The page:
COMMENTARY | It seems to be the great debate in Boston right now: are the Boston Celtics tanking or just rebuilding?
The answer: a little bit of column A, a little bit of column B.
But both columns remain vital to the short-term and long-term future of the organization.
These days, there are four tiers of teams in the NBA:
Boston may not necessarily be as awful as the Bobcats or Raptors a tier below them, but they certainly should not aspire for the out-of-reach tier above them.
Celtics fans clinging to the hope that their beloved Green can compete with the brass of the Eastern Conference next season: wake up! This team has no shot at even making the playoffs.
Think about who they just traded away: Paul Pierce, their captain and leading scorer; Kevin Garnett, their defensive anchor, veteran leader and emotional heartbeat; and Jason Terry, their sharpshooting reserve.
But Rajon Rondo can lead them to wins , the diehards bellow with blinded pride. Folks, even when Rondo had Pierce, KG and Terry last season (as well as Sullinger, Bass, Green, and a handful of games with Bradley), the Celtics were below .500. Look it up. As of January 25, the night Rondo initially suffered a partial tear of his ACL, they were 20-23.
Even worse, the Celtics started winning games after he and Sullinger (back surgery) left. Immediately after the Rondo injury, they won seven straight games, and 14 of 18.
Not to get too harsh or anything, but clinging to Rondo right now is about as pointless as saving up bail money for Aaron Hernandez.
Nostalgia comes naturally, I understand. Rondo is the last-remaining member of the 2008 World Champion Boston Celtics. But do you really think he can lead you to Banner No. 18 between now and the end of his contract in two years?
Beyond that, do you think he will re-sign with Boston at that point?
The only thing worse than a losing squad is a losing squad with an identity complex. This is a time of rebuilding, not a time to desperately grasp at ways to salvage the so-called foundation.
When a fire destroys the structure of a building, adjusters declare it a total loss. You don't attempt to repair it-you tear it down and start to build a better one.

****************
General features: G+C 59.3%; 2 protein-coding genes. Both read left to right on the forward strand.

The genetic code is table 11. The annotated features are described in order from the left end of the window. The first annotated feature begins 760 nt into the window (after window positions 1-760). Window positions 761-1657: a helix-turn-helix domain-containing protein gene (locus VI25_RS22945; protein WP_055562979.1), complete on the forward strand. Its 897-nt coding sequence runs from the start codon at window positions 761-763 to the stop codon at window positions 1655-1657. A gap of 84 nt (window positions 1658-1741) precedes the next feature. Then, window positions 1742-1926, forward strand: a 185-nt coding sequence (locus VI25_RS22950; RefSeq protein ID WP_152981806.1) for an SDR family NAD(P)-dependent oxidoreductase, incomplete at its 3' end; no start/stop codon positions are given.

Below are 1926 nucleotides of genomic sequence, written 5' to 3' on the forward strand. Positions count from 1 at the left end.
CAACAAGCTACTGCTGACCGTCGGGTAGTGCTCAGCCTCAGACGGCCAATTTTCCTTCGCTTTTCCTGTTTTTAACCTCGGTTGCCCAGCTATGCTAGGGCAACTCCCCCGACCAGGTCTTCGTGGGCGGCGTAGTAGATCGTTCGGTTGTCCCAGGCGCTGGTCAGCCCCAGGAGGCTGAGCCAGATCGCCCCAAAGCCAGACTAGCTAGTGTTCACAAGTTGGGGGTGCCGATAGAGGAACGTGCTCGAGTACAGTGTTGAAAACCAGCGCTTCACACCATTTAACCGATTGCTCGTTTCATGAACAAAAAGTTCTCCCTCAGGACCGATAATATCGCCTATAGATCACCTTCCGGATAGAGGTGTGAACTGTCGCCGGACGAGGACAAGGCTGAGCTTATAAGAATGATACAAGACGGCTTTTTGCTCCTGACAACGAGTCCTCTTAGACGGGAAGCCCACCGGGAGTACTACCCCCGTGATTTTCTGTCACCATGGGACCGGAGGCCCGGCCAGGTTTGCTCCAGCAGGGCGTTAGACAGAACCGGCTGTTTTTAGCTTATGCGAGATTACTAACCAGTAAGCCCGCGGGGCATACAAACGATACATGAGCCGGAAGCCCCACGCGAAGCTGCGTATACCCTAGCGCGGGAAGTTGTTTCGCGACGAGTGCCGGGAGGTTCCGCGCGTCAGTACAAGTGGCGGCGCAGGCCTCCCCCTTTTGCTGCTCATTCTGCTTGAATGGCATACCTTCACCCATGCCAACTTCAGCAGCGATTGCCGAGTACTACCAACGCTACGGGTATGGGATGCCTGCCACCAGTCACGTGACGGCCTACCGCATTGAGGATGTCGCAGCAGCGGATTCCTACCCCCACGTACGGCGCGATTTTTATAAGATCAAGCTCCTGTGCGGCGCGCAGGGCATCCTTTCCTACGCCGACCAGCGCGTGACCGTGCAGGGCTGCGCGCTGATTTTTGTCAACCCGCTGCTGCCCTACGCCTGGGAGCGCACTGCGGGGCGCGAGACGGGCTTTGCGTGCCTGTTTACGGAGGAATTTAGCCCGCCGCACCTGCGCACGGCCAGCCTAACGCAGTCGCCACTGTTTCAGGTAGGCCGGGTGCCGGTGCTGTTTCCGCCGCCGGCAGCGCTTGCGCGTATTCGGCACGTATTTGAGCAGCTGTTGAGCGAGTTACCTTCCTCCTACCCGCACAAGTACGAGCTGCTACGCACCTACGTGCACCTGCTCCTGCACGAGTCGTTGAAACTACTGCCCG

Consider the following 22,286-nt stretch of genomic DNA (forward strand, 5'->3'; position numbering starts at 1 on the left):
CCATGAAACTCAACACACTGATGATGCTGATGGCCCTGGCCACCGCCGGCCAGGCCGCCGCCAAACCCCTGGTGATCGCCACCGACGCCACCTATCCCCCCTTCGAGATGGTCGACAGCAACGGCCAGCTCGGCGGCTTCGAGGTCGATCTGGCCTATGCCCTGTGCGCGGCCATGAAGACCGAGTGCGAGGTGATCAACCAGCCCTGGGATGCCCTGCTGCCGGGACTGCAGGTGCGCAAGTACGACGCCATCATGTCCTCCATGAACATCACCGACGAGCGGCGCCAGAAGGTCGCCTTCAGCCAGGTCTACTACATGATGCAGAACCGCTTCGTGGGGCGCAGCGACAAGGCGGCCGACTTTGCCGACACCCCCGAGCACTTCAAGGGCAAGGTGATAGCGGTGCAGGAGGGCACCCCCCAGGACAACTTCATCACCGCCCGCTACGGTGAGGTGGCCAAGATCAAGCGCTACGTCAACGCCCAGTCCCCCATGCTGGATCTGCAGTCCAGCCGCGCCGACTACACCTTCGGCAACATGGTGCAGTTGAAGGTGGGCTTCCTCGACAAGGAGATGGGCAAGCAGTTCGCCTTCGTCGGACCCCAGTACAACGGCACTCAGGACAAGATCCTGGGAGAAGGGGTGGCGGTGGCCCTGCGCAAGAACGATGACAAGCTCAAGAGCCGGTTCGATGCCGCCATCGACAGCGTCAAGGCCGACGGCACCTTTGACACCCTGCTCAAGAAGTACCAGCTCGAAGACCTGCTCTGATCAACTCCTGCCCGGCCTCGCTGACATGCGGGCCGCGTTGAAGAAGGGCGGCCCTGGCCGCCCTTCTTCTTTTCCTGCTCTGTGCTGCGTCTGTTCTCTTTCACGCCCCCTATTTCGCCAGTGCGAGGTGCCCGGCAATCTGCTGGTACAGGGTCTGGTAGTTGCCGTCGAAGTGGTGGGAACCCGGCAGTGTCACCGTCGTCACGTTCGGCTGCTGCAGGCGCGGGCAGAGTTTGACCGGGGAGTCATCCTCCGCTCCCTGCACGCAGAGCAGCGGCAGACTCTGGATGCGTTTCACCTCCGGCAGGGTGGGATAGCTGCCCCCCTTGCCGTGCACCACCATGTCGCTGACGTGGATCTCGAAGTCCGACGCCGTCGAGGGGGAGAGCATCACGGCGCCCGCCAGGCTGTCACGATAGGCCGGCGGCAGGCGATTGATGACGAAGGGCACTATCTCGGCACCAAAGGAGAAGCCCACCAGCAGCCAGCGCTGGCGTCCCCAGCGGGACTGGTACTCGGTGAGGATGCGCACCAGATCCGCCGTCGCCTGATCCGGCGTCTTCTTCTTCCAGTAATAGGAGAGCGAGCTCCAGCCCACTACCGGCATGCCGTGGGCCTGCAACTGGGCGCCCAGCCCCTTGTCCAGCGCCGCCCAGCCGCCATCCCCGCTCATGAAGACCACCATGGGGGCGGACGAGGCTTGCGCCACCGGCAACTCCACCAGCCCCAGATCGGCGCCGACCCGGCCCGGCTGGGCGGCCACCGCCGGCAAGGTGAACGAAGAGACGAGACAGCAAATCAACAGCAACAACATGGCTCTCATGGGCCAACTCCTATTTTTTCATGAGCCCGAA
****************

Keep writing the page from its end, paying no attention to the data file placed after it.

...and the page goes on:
Rondo could, by all measures, lead the 2013-14 Celtics to a 41-41 record. Hell, he might even get them into the playoffs with the seventh or eighth seed. But what does Boston have to show for that kind of a year? Another first-round postseason exit, at the hands of Miami, Brooklyn or Indy, and yet another draft pick in the mid-teens.
Granted, it seems like a stretch for Boston to even finish at .500 with this roster. But even 30-52 teams run the risk of missing the lottery. Last season, the Cleveland Cavaliers (24-58), Magic (20-62) and Washington Wizards (29-53) won the top three selections. Boston ended up with the 16th pick, having finished just above .500 at 41-40 (the final game was canceled after the Boston Marathon bombings).
With the 2014 NBA draft class deemed the most loaded in over a decade, why aim for relative mediocrity?
Nobody said to "tank." But with Andrew Wiggins, Julius Randle, Marcus Smart, Jabari Parker, Andrew Harrison, Mitch McGary and Aaron Gordon all likely entering the NBA next year, it makes no sense to hurt the franchise later by trying to contend with a star in high-demand now.
Why not admit you stink, and in turn try your hardest not to stink in two or three years?
A Rondo deal would likely allow the Celtics to package the unwanted salaries of players like Gerald Wallace, Brandon Bass and/or Courtney Lee. It might also put the organization in a good position to net even more first-round draft picks (note: they have nine over the next five years). Dumping salaries, trimming the fat and stacking up assets all constitute ways of effectively rebuilding an organization.
Right now, and probably for the next few years, no elite free agent wants to come to Boston. But president of basketball operations Danny Ainge has trade leverage, with a stockpile of draft picks and nucleus of young talent (remember how he acquired KG?). Parting ways with Rondo, Bass and Lee, and bringing back a solid rookie point guard like the Mavericks' Shane Larkin, would only build on that. Then, the Celts could take the expiring contracts of Vince Carter and Shawn Marion, and possibly even grab O.J. Mayo or picks in the process.
That way, they go into 2014 under the salary cap, rich with picks, flashing a bevy of young talent and sitting pretty.
It won't be a pretty 2013-14 season that gets them to that point, but they'll end up with a beautiful stack of lumber to finish the rebuilding process.
Nobody said it would float the moment you bang the first nail into the boat. But have patience: it's far better to cruise with a yacht later than try to keep the dingy above water now.
Sloan Piva has lived in Massachusetts for 28 years, and covers the Boston Celtics. He has been featured in multiple publications both locally and nationally, and can be found on Twitter @SloanPiva.
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